I’ll be honest. Whether they’re my own or someone else’s, excuses make me yawn. That’s what drew me to Rachel Hollis’ second book, Girl, Stop Apologizing: A shame-free plan for embracing and achieving your goals. If you feel you could do with a little coaching to ditch the excuses that are holding you back, you’re going to want to pick up a copy of this for yourself.
Who is Rachel Hollis?
Rachel Hollis is a best-selling author and motivational speaker who looks and sounds like the girl next door. In other words, she’s warm and accessible. She knows how to keep it real, despite owning a multimillion-dollar media company. Yeah, apart from that, she’s exactly like you and me.
Who is Girl, Stop Apologizing for?
This self-help book is for anyone who believes there is no way in hell they have what it takes to make their dreams come true. It’s for anyone so stuck, they don’t even dare to have dreams. And it’s for anyone who may or may not have dreams and goals, but appreciates honesty, vulnerability, authenticity, and a really good read.
What’s it all about?
In Girl, Stop Apologizing Rachel Hollis inspires us to ditch the excuses by sharing a number of self-sabotaging lies she used to tell herself; relatable lies that you may be telling yourself, like I’m not good enough to succeed. (Ring any bells, anyone?)
When I flicked through the table of contents at my local bookstore, I noticed the book was divided into three sections: Part I: Excuses to let go of; Part II: Behaviours to adopt; and Part III: Skills to acquire.
Rachel had me at Part I: Excuses to let go of.
Now, I could share highlights of the entire book with you but here’s the thing: there’s no point learning about behaviour and skill acquisition if you’re not going to ditch the excuses.
Sure, it’s good to know you need to network if you want to build a successful business but how far will knowing this get you if you don’t ditch the excuses that keep holding you back from actually doing it?
While I devoured every page of this book enthusiastically, I’m particularly passionate when it comes to owning your sh*t, which is why I found her ditch the excuses section to be the juiciest bit.
Ready to ditch the excuses?
Or rather, as Rachel so gently puts it, are you ready to let go of them? If so, here, in a nutshell, are the nine excuses Rachel Hollis suggests may be standing in the way of your success.
9 excuses to ditch today!
Excuse #1: That’s not what other women do.
Even if you grew up with a feminist mom and a cheerleader of a dad, chances are you had a pretty clear sense of what society expected from you as a woman. It’s hard not to, despite the strides women have taken towards equality.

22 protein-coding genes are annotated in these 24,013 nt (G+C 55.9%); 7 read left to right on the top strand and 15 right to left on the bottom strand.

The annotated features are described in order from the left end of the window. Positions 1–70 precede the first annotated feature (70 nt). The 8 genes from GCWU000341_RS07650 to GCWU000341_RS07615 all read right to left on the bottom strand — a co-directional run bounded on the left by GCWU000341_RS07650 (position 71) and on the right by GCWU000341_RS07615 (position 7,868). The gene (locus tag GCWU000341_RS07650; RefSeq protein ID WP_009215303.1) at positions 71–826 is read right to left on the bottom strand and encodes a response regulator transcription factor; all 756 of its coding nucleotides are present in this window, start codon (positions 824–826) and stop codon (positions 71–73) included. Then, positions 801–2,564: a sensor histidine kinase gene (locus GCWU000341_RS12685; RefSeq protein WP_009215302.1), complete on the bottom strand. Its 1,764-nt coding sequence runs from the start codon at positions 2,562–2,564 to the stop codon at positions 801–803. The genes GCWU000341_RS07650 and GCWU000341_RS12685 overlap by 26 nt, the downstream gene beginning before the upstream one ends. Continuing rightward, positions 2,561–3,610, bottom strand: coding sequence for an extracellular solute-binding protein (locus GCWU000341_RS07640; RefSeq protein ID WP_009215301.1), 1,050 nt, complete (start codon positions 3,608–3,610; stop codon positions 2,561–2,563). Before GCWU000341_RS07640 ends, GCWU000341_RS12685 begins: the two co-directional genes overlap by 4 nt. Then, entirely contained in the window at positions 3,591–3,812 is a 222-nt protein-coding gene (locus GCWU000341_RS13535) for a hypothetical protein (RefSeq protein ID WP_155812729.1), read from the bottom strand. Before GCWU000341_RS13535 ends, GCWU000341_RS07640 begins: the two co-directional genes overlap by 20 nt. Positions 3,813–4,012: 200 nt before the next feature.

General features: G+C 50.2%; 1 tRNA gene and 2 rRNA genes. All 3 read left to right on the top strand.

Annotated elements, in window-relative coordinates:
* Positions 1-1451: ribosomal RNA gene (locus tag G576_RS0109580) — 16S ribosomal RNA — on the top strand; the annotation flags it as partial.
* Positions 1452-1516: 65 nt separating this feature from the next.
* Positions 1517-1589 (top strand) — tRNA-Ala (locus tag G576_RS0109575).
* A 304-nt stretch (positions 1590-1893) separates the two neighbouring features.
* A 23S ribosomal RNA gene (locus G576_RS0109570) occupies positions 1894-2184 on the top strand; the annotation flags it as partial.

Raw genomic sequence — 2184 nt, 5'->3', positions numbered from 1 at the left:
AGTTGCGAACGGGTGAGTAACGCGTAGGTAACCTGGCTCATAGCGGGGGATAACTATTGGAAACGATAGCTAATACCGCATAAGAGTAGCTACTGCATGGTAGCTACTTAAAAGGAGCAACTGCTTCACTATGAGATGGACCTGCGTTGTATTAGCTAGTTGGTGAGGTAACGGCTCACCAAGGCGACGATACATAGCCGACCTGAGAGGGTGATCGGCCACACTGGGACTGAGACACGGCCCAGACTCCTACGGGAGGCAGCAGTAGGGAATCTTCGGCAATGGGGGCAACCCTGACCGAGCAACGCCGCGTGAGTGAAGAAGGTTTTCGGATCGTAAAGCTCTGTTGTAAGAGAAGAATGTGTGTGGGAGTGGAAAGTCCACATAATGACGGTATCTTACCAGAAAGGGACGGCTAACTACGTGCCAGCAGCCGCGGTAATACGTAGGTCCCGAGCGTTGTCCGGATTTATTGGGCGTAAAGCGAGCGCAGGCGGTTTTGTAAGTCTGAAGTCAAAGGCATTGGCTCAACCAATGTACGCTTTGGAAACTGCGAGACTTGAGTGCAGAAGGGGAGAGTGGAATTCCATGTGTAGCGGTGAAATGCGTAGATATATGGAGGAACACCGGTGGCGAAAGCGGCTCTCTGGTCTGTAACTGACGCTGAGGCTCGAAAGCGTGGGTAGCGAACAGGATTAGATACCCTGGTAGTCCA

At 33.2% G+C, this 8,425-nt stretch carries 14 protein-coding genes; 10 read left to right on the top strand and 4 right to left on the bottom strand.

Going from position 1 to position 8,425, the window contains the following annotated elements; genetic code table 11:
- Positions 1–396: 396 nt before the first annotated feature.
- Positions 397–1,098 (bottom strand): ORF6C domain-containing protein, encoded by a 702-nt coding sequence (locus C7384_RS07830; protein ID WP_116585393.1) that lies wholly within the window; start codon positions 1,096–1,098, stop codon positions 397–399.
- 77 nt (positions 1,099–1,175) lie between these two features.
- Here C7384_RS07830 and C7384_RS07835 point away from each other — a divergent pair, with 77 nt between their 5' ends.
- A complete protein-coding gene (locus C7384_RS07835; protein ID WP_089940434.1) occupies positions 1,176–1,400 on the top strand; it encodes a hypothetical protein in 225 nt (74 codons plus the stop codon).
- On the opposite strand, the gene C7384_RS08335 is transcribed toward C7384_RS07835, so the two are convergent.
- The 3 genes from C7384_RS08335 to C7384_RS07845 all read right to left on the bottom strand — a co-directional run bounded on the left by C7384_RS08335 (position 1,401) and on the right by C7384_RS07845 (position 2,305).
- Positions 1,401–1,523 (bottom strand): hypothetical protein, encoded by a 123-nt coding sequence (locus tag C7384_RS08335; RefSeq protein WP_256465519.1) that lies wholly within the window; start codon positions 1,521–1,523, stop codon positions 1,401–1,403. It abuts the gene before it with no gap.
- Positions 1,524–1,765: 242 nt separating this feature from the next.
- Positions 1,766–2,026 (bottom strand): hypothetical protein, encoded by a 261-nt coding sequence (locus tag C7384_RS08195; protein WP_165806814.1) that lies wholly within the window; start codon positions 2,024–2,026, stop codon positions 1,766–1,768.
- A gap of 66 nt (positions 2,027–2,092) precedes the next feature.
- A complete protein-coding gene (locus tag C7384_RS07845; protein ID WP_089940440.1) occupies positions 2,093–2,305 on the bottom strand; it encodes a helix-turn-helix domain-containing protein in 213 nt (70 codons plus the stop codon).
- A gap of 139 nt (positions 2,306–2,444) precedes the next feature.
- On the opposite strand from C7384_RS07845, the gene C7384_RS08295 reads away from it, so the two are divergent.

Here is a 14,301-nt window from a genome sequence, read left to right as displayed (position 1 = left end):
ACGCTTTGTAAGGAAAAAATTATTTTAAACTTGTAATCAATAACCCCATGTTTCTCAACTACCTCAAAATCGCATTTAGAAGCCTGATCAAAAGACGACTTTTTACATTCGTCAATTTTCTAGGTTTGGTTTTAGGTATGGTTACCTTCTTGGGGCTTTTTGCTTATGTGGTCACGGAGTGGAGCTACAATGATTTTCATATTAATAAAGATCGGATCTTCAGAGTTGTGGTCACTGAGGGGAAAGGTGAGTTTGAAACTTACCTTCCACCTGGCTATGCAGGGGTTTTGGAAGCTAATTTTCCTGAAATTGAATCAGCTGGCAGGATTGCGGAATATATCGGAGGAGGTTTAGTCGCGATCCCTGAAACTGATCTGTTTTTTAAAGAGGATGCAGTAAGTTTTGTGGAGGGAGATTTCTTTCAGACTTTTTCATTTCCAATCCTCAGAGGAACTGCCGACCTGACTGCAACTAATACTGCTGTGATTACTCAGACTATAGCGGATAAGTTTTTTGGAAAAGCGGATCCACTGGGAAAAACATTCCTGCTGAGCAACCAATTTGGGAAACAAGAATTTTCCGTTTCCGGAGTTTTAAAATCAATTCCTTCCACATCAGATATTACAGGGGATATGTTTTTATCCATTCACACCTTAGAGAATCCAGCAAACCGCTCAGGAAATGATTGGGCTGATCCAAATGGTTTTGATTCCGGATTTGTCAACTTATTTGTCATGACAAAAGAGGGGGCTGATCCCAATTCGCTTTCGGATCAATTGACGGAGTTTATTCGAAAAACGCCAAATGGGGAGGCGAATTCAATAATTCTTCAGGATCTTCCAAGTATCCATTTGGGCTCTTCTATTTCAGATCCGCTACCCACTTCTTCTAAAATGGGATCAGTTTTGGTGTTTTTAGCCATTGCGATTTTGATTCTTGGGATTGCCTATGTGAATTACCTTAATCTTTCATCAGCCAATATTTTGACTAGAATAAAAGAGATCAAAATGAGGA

In a study conducted as recently as 2017, Americans were asked what they most value in each gender. Honesty/morality and professional/financial success took up the top two spots for men. As for women, physical attractiveness and empathy/nurturing/kindness ranked highest.
Surprised? I didn’t think so.
As Rachel Hollis pursued her ambitions, she encountered harsh criticism for going against the norm. As a result, she became more secretive about what she was building, and this secrecy perpetuated the feeling that what she was doing must be something to be ashamed of — until she had a major epiphany.
If you ever find yourself worrying about others perceiving you to be too bold, too weird, or too obnoxious, the epiphany she shares in Girl, Stop Apologizing will help you give at least two sh*ts less!
Excuse #2: I’m not a goal-oriented person.
There are dreams and there are goals, Rachel Hollis explains. What’s the difference? “A goal is a dream with its work boots on.” How much do I love this quote? THIS <————-> MUCH.
Perhaps you dream of launching a business, but it’s just that: a dream. You really, really want it but you simply don’t own the right pair of work boots. Or do you?
Being an entrepreneur requires bravery, confidence, discipline — none of which may have been granted you at birth, but then what skills were you actually born with? Were any of us born walking, talking and able to chew food without choking? No, yet these things come naturally to us now. Heck, some of us can even walk and chew gum at the same time.
If you’re wishing your life away instead of going for it, Rachel Hollis will give you a wake-up call you won’t regret.
Excuse #3: I don’t have time.
Oh, puh-lease. (Sorry, but this particular excuse really gets me. Just make time, dang it!)
I know. Easier said than done. You feel you don’t have time and that’s totally valid. Ignore my rant, read this book and let Rachel Hollis help you reconfigure the time you have so that you can achieve the goals you’re after.
Before you begin reconfiguring, though, I suggest you try to come to terms with these words from Rachel Hollis:
“It’s not whether or not you have the time, but whether this goal you have is so compelling, so beautiful, so necessary to your future happiness that you’re willing to trade your current comfort in order to achieve it.”
Yes, yes, yes!
Excuse #4: I’m not enough to succeed.
I’m not thin enough to wear that dress. I’m not outgoing enough to date that guy. I’m not intelligent enough to get into that school. Even when we’re pursuing relatively ordinary goals, our sense of not being enough is something to be grappled with.
Throw in a far-reaching goal — like launching a business or writing a book — and suddenly you’re experiencing insecurity on steroids. The problem is, all these I’m not enoughs are actually sabotaging your chances of success because they leave you too paralyzed to even give whatever it is a try.